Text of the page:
My ride or die from the NHL draft season. I had him ranked as a first rounder even though I knew that he was going to be drafted much later than that (and he was). So I'm not about to shy away from that and this ranking is evidence of that. Yes, Lardis needs to improve his strength on the puck and play away from the puck. He needs to become better at weaponizing his speed as more than just a North/South attacker, given his lack of size. But, the shot, hands, and skill are all very real. Like Goyette, the upside is top level. Really interested to see how he performs in the OHL this year with Brantford. 

9. Quentin Musty - San Jose Sharks
As critical I was of Musty's game at times this year, I still understand the immense upside that he possesses. He's one of the most creative and skilled players on this list. His off puck play did unquestionably improve over the course of the year. However, it still needs to improve further. Quite frankly, I wouldn't care quite as much about Musty's off puck play if I wasn't also concerned about his skating. That combo can be a tricky one to overcome. I think Musty does have a good chance of doing it though. Expect him to have a monster OHL season alongside Goyette.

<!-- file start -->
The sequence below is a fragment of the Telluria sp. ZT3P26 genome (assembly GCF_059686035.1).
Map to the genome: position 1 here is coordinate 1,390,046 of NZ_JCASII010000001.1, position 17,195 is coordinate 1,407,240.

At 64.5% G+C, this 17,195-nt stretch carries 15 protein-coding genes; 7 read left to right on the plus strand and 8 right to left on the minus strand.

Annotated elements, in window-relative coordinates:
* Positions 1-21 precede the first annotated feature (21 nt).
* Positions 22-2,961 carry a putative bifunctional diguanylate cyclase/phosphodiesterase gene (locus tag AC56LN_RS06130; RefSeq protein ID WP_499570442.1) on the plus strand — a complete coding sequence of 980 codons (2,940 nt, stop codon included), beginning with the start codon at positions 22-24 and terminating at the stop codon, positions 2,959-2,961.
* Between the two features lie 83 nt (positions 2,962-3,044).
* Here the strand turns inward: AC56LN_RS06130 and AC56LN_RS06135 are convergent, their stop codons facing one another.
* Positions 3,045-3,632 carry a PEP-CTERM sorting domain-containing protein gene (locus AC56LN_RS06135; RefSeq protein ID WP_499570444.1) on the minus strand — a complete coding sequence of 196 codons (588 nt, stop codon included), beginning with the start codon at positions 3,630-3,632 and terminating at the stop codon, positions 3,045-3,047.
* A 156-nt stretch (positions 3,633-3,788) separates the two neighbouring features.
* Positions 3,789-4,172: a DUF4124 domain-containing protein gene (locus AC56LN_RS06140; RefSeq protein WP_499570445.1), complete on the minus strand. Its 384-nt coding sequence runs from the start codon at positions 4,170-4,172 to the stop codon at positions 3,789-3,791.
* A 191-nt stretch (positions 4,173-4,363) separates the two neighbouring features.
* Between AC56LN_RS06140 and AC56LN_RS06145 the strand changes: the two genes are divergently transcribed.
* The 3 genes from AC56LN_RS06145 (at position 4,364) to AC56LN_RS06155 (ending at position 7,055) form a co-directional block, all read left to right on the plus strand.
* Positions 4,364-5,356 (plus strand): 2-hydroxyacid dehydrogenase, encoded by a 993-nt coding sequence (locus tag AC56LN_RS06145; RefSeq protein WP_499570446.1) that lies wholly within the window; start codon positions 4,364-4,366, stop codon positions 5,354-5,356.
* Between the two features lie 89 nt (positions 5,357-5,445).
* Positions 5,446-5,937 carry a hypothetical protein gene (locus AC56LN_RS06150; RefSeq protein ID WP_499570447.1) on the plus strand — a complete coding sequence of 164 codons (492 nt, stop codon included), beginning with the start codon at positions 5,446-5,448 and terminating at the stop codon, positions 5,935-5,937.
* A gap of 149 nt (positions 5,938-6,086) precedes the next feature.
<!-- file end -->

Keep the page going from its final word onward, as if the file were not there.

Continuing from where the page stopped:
10. Ethan Del Mastro - Chicago Blackhawks
Del Mastro rounds out the top ten thanks to some really positive progression, yet again this year. His skating continues to get better and he has a very real chance of becoming a top four defensive stalwart at the NHL level. I'm not sure the offensive game translates a ton, that's obvious when Del Mastro gets boxed in and lacks the creativity to escape those situations. He'll have to majorly simplify his approach with the puck. There will be growing pains. But his combination of size, length, and mobility will make him an immediate asset in his own zone.